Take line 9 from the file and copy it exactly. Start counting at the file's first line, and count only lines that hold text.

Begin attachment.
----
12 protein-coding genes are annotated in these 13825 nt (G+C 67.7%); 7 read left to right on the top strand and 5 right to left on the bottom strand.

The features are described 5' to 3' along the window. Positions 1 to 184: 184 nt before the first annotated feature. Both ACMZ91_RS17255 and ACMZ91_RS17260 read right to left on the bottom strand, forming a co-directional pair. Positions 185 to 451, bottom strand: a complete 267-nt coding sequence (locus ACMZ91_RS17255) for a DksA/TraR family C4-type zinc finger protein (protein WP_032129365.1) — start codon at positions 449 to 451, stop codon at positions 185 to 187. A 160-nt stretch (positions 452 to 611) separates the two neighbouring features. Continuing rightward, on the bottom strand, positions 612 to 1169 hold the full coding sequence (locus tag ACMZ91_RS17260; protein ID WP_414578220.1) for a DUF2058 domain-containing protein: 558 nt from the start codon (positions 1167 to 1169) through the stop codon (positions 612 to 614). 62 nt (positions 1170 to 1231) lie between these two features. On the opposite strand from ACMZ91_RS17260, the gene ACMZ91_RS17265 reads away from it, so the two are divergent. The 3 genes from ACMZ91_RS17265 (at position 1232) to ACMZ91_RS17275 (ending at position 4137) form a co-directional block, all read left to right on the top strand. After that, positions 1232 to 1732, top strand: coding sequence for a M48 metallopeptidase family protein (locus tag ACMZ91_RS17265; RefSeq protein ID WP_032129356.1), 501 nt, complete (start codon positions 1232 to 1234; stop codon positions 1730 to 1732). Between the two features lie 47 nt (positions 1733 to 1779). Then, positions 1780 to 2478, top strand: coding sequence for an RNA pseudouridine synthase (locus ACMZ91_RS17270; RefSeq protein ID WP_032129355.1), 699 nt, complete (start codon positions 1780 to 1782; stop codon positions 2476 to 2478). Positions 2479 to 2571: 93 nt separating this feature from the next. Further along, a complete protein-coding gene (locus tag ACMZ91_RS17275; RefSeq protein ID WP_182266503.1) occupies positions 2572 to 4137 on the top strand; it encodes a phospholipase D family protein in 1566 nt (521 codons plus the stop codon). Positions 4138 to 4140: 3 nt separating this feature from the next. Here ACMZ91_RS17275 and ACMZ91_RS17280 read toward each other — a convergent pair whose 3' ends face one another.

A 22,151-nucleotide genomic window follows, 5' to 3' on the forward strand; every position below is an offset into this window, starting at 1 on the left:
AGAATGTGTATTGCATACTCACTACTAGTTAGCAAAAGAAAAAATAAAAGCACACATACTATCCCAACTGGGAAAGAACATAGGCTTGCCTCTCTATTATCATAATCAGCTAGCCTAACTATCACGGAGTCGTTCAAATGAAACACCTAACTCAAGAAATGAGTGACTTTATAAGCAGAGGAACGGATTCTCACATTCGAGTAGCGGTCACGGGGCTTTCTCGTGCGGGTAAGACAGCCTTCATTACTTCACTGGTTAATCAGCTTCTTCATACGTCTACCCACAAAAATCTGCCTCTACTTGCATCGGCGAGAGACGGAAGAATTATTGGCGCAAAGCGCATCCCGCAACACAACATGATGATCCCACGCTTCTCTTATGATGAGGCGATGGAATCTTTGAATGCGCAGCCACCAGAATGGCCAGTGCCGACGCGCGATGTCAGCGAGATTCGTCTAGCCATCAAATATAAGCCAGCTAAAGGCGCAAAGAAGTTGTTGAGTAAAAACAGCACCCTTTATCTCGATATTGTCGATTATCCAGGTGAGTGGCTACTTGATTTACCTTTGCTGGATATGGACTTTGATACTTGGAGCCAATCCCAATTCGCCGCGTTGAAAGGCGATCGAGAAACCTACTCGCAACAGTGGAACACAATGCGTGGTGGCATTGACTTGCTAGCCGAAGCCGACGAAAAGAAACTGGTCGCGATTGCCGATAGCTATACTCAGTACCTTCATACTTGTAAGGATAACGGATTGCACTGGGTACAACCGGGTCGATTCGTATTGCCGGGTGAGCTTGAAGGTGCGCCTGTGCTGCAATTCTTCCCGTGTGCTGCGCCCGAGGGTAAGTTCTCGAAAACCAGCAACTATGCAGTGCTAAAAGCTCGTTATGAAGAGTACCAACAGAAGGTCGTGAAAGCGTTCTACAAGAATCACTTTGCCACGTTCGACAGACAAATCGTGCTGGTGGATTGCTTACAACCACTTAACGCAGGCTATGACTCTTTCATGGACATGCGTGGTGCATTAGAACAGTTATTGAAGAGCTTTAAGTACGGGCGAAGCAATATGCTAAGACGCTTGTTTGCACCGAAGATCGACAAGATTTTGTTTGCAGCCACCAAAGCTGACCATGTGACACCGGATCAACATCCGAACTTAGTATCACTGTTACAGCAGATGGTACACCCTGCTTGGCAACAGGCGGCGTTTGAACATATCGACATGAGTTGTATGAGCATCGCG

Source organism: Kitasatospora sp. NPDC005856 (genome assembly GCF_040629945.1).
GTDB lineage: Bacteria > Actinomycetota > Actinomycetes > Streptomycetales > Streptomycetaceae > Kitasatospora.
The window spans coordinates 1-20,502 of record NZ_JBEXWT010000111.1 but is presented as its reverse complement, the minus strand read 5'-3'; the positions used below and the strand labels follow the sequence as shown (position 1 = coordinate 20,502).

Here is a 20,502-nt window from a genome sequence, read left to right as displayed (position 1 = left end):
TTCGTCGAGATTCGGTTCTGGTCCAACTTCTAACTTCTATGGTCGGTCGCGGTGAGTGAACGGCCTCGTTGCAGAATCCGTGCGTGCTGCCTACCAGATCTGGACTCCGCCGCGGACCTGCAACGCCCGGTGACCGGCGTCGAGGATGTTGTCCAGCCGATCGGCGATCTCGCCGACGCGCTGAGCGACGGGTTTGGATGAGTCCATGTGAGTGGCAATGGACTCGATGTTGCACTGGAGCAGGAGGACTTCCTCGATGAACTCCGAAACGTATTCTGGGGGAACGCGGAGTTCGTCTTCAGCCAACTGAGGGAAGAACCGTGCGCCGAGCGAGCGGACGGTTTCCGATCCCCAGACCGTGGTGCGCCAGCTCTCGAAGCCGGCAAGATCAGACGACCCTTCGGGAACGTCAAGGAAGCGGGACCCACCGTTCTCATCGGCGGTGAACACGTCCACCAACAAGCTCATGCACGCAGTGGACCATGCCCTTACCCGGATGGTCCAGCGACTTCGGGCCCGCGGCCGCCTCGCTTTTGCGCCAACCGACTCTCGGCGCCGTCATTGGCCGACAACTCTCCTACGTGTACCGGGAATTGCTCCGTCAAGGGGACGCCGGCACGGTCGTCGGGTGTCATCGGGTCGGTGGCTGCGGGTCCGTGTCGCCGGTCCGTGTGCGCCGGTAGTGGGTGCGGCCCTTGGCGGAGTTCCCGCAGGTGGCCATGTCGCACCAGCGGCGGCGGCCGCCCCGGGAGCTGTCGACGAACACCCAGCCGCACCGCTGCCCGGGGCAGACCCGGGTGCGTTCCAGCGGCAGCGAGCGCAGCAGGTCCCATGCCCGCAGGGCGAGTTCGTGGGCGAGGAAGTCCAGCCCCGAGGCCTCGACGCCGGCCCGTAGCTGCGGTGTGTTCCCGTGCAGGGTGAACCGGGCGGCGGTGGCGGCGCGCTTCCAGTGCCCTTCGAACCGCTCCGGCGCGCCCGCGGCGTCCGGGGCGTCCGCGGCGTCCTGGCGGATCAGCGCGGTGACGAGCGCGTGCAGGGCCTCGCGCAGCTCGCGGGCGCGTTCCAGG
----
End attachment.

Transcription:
TTCGTCGAGATTCGGTTCTGGTCCAACTTCTAACTTCTATGGTCGGTCGCGGTGAGTGAACGGCCTCGTTGCAGAATCCGTGCGTGCTGCCTACCAGATCTGGACTCCGCCGCGGACCTGCAACGCCCGGTGACCGGCGTCGAGGATGTTGTCCAGCCGATCGGCGATCTCGCCGACGCGCTGAGCGACGGGTTTGGATGAGTCCATGTGAGTGGCAATGGACTCGATGTTGCACTGGAGCAGGAGGACTTCCTCGATGAACTCCGAAACGTATTCTGGGGGAACGCGGAGTTCGTCTTCAGCCAACTGAGGGAAGAACCGTGCGCCGAGCGAGCGGACGGTTTCCGATCCCCAGACCGTGGTGCGCCAGCTCTCGAAGCCGGCAAGATCAGACGACCCTTCGGGAACGTCAAGGAAGCGGGACCCACCGTTCTCATCGGCGGTGAACACGTCCACCAACAAGCTCATGCACGCAGTGGACCATGCCCTTACCCGGATGGTCCAGCGACTTCGGGCCCGCGGCCGCCTCGCTTTTGCGCCAACCGACTCTCGGCGCCGTCATTGGCCGACAACTCTCCTACGTGTACCGGGAATTGCTCCGTCAAGGGGACGCCGGCACGGTCGTCGGGTGTCATCGGGTCGGTGGCTGCGGGTCCGTGTCGCCGGTCCGTGTGCGCCGGTAGTGGGTGCGGCCCTTGGCGGAGTTCCCGCAGGTGGCCATGTCGCACCAGCGGCGGCGGCCGCCCCGGGAGCTGTCGACGAACACCCAGCCGCACCGCTGCCCGGGGCAGACCCGGGTGCGTTCCAGCGGCAGCGAGCGCAGCAGGTCCCATGCCCGCAGGGCGAGTTCGTGGGCGAGGAAGTCCAGCCCCGAGGCCTCGACGCCGGCCCGTAGCTGCGGTGTGTTCCCGTGCAGGGTGAACCGGGCGGCGGTGGCGGCGCGCTTCCAGTGCCCTTCGAACCGCTCCGGCGCGCCCGCGGCGTCCGGGGCGTCCGCGGCGTCCTGGCGGATCAGCGCGGTGACGAGCGCGTGCAGGGCCTCGCGCAGCTCGCGGGCGCGTTCCAGG